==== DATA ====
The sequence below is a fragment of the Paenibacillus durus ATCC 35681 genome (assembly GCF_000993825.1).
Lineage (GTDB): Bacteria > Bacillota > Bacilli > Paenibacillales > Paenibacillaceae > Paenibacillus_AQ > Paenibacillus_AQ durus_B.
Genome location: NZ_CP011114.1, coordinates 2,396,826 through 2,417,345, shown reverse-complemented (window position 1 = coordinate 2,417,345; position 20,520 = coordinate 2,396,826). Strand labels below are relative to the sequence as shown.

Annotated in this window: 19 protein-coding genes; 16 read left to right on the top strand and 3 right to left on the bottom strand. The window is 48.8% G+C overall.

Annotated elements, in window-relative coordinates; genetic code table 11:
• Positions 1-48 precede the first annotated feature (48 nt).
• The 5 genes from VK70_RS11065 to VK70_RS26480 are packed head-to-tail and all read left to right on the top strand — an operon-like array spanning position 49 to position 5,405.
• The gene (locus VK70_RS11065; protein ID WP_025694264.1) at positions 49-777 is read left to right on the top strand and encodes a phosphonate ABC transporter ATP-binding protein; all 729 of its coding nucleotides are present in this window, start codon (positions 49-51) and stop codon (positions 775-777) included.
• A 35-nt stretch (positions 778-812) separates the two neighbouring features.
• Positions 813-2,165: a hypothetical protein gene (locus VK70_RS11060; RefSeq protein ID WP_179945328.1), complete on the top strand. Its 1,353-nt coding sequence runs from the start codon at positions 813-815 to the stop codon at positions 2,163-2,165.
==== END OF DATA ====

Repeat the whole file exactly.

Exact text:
The sequence below is a fragment of the Paenibacillus durus ATCC 35681 genome (assembly GCF_000993825.1).
Lineage (GTDB): Bacteria > Bacillota > Bacilli > Paenibacillales > Paenibacillaceae > Paenibacillus_AQ > Paenibacillus_AQ durus_B.
Genome location: NZ_CP011114.1, coordinates 2,396,826 through 2,417,345, shown reverse-complemented (window position 1 = coordinate 2,417,345; position 20,520 = coordinate 2,396,826). Strand labels below are relative to the sequence as shown.

Annotated in this window: 19 protein-coding genes; 16 read left to right on the top strand and 3 right to left on the bottom strand. The window is 48.8% G+C overall.

Annotated elements, in window-relative coordinates; genetic code table 11:
• Positions 1-48 precede the first annotated feature (48 nt).
• The 5 genes from VK70_RS11065 to VK70_RS26480 are packed head-to-tail and all read left to right on the top strand — an operon-like array spanning position 49 to position 5,405.
• The gene (locus VK70_RS11065; protein ID WP_025694264.1) at positions 49-777 is read left to right on the top strand and encodes a phosphonate ABC transporter ATP-binding protein; all 729 of its coding nucleotides are present in this window, start codon (positions 49-51) and stop codon (positions 775-777) included.
• A 35-nt stretch (positions 778-812) separates the two neighbouring features.
• Positions 813-2,165: a hypothetical protein gene (locus VK70_RS11060; RefSeq protein ID WP_179945328.1), complete on the top strand. Its 1,353-nt coding sequence runs from the start codon at positions 813-815 to the stop codon at positions 2,163-2,165.